The southern slope of Mount Everest is being wiped clean. The project is to clean away the rubbish left by tourists and climbers along the Nepalese side of climbing route. In total, more than 100 tons of rubbish will be transported by air.
The BBC reported on the 17th that the 1,200 kilograms of rubbish that had been cleaned up on the first day had been airlifted from the nearest Lukla airport to Kathmandu, Nepal, and will be recycled.
With the increase of tourists and climbers, the rubbish left poses a threat to the ecological environment of Mount Everest. In the past, the rubbish was mainly cleared by the local Sherpa guides. Today, it is coordinated by the Sagarmatha Pollution Control Committee. Although tourists and climbers are required to collect all the rubbish they produce, the Sherpa Guides still have to clear hundreds of kilograms of rubbish every year, including empty beer bottles, canned bottles and abandoned mountaineering and hiking equipment.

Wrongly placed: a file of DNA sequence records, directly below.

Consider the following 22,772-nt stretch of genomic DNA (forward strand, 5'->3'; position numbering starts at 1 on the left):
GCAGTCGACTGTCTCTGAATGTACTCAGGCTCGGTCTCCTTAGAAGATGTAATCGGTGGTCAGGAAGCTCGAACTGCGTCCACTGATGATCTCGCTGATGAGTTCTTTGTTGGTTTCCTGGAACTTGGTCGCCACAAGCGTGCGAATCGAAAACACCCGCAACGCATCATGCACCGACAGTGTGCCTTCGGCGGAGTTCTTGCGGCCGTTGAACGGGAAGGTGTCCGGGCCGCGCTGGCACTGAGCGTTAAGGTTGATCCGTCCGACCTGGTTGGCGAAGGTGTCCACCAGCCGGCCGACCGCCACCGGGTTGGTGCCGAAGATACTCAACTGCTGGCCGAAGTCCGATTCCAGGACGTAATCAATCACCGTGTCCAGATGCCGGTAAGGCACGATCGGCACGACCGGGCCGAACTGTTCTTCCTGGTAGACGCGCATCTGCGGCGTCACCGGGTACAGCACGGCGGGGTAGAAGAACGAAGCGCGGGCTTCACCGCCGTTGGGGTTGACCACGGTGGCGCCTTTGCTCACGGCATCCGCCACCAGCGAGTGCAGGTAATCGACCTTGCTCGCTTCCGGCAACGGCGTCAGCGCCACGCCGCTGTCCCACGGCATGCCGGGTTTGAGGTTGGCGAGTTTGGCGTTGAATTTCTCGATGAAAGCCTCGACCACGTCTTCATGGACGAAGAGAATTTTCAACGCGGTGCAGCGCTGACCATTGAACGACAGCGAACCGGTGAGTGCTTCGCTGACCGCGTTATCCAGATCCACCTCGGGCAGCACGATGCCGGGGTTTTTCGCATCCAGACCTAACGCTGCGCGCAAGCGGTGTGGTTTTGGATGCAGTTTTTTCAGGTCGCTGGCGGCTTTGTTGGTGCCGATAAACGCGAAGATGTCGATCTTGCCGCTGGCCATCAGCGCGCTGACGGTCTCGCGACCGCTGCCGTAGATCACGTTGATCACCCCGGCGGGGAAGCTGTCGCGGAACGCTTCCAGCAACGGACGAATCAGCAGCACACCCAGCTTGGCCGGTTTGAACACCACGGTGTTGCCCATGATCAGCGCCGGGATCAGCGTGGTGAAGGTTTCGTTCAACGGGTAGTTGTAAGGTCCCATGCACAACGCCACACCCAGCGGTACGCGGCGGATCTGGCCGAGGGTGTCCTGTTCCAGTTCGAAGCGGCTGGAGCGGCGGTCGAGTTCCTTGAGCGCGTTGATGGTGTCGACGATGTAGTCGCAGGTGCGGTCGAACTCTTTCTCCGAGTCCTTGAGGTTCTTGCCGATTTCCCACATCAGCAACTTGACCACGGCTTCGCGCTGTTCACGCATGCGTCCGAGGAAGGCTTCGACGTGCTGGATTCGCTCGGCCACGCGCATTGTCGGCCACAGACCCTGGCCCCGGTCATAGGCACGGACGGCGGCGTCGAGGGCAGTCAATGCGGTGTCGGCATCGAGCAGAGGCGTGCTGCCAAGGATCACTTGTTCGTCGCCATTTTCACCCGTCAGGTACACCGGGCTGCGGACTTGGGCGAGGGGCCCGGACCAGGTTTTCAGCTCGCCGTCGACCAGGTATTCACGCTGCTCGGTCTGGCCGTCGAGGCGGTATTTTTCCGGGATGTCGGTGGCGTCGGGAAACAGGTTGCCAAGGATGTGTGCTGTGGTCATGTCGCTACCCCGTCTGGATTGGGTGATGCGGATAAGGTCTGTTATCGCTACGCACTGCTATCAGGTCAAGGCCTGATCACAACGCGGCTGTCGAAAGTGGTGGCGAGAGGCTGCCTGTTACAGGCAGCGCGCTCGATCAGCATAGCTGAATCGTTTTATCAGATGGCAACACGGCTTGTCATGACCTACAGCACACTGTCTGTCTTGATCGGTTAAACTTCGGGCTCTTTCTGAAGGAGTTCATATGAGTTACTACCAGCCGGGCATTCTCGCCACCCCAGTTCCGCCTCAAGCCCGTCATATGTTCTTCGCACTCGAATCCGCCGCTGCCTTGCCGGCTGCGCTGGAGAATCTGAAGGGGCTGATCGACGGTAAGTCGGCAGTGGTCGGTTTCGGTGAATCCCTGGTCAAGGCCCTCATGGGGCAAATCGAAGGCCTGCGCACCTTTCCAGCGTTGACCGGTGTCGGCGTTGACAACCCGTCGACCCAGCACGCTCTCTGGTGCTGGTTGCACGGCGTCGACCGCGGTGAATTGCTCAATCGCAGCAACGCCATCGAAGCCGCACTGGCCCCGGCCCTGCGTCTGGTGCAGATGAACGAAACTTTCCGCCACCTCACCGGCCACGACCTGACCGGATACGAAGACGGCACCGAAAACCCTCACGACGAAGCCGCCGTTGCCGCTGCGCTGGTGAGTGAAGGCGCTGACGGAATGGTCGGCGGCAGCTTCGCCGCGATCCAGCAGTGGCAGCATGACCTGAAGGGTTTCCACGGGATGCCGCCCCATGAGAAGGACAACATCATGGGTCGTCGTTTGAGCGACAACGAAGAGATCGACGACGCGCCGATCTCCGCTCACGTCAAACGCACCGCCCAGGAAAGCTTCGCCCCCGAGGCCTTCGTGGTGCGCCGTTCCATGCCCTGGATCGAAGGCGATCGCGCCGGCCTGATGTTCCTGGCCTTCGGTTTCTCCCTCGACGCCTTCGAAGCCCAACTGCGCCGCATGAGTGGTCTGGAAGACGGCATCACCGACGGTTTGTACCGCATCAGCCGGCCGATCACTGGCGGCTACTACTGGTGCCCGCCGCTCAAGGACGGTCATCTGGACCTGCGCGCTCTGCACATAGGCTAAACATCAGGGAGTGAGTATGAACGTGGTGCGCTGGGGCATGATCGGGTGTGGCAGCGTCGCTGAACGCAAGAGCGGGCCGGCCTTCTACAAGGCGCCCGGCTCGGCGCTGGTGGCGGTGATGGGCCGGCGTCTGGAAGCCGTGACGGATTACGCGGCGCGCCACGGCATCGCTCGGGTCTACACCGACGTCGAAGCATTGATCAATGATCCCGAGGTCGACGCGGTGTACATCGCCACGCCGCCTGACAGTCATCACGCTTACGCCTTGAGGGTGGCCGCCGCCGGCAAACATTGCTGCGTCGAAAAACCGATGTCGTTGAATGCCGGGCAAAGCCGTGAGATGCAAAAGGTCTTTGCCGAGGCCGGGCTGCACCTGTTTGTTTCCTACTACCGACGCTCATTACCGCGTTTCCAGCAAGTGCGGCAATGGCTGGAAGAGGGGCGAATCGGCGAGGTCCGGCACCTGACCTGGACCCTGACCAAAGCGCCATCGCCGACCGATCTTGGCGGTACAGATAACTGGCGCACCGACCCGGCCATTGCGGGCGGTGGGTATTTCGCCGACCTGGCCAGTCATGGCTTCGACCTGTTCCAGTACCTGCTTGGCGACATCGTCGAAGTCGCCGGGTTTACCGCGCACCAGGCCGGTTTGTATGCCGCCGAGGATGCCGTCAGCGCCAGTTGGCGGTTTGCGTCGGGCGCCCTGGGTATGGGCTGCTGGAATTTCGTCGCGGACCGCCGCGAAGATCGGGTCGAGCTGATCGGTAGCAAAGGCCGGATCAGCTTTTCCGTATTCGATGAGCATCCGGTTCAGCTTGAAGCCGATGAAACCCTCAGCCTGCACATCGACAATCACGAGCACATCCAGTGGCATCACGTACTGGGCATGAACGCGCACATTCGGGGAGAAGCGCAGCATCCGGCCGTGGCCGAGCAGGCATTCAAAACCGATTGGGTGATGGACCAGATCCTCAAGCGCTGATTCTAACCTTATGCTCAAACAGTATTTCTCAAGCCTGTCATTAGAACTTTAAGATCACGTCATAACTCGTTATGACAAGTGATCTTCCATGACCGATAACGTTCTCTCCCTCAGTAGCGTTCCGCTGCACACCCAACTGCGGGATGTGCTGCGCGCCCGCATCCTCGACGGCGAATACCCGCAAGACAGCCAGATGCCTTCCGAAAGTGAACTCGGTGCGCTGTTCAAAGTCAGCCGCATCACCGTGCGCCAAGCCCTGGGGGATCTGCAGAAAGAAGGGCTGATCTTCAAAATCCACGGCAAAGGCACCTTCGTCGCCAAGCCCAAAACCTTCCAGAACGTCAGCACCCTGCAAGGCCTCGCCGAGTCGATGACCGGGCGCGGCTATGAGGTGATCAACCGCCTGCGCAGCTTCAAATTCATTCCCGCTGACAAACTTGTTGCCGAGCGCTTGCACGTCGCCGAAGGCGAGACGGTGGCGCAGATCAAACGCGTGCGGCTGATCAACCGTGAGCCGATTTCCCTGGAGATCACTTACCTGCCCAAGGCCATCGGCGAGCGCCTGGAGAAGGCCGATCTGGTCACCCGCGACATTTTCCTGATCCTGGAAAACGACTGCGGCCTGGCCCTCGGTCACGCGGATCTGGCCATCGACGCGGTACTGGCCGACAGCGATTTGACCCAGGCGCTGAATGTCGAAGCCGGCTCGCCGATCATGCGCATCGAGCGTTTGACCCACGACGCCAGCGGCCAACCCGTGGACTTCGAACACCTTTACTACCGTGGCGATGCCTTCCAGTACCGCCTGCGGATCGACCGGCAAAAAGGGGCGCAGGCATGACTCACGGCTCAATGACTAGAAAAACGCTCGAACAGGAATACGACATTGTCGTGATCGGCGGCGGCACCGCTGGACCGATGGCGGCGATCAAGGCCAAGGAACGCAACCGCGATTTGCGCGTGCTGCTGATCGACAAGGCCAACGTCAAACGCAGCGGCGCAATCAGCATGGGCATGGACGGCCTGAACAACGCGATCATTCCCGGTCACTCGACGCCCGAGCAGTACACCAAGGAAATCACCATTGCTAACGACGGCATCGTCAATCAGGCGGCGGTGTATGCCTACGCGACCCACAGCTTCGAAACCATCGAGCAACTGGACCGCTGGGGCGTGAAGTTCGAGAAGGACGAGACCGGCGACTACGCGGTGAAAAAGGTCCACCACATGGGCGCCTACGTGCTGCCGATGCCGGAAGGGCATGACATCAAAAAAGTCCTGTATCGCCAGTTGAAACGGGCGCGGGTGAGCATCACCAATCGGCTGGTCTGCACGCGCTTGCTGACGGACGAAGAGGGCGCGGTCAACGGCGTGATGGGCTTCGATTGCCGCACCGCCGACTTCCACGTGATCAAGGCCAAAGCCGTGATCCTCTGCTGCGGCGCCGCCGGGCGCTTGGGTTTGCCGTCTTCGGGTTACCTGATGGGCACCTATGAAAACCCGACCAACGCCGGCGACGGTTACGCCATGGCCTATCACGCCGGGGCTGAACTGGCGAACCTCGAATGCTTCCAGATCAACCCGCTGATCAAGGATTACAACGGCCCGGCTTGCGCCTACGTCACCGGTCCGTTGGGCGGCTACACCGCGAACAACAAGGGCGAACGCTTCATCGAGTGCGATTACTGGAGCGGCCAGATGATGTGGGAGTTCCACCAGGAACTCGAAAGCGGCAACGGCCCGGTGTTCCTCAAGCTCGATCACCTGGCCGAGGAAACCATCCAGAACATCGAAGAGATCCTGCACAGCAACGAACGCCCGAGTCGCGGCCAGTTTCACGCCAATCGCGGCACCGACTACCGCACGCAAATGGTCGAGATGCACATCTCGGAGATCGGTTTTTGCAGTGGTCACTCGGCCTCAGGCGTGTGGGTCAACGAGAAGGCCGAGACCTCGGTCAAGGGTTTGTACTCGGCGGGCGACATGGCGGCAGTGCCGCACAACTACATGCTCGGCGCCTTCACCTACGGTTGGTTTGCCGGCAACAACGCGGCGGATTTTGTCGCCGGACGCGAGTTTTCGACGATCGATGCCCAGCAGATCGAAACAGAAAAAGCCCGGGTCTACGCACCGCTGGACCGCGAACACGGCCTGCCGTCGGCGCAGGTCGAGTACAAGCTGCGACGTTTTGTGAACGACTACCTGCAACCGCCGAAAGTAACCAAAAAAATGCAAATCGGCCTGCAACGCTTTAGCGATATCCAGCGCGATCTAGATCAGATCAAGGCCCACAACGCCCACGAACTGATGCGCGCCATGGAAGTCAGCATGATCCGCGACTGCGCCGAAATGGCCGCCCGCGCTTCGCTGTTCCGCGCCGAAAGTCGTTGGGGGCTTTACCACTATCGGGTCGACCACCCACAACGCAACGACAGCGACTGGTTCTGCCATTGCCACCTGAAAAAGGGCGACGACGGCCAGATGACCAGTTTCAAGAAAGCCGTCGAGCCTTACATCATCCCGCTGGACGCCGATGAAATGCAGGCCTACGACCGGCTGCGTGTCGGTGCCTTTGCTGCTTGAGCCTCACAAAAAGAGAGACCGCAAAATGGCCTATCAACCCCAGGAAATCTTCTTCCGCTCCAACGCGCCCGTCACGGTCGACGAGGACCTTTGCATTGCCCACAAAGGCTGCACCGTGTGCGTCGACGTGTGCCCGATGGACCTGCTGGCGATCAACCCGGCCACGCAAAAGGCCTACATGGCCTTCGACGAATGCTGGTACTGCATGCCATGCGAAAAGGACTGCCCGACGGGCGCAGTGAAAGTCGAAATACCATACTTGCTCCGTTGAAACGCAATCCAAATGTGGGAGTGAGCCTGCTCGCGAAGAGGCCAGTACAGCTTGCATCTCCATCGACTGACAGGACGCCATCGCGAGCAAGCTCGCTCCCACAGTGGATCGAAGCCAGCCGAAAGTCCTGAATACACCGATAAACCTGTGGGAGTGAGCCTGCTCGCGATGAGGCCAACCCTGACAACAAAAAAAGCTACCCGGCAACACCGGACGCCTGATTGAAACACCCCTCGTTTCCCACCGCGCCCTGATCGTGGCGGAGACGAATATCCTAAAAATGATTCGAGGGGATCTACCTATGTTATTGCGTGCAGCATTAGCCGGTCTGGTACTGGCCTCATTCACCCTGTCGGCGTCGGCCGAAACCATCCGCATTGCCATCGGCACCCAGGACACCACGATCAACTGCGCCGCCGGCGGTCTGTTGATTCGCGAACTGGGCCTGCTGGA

According to the data provided by the Sagarmatha Pollution Control Committee, more than 100,000 people visited the area near the Everest Base Camp last year, of which only 40,000 were climbers or hikers. The biological waste left by many visitors harmed the Everest environment. The Nepal Mountaineering Association warned in 2015 that the excrement left by climbers poses a health hazard. For this, the Sagarmatha Pollution Control Board set up portable toilets in the main climbing camps.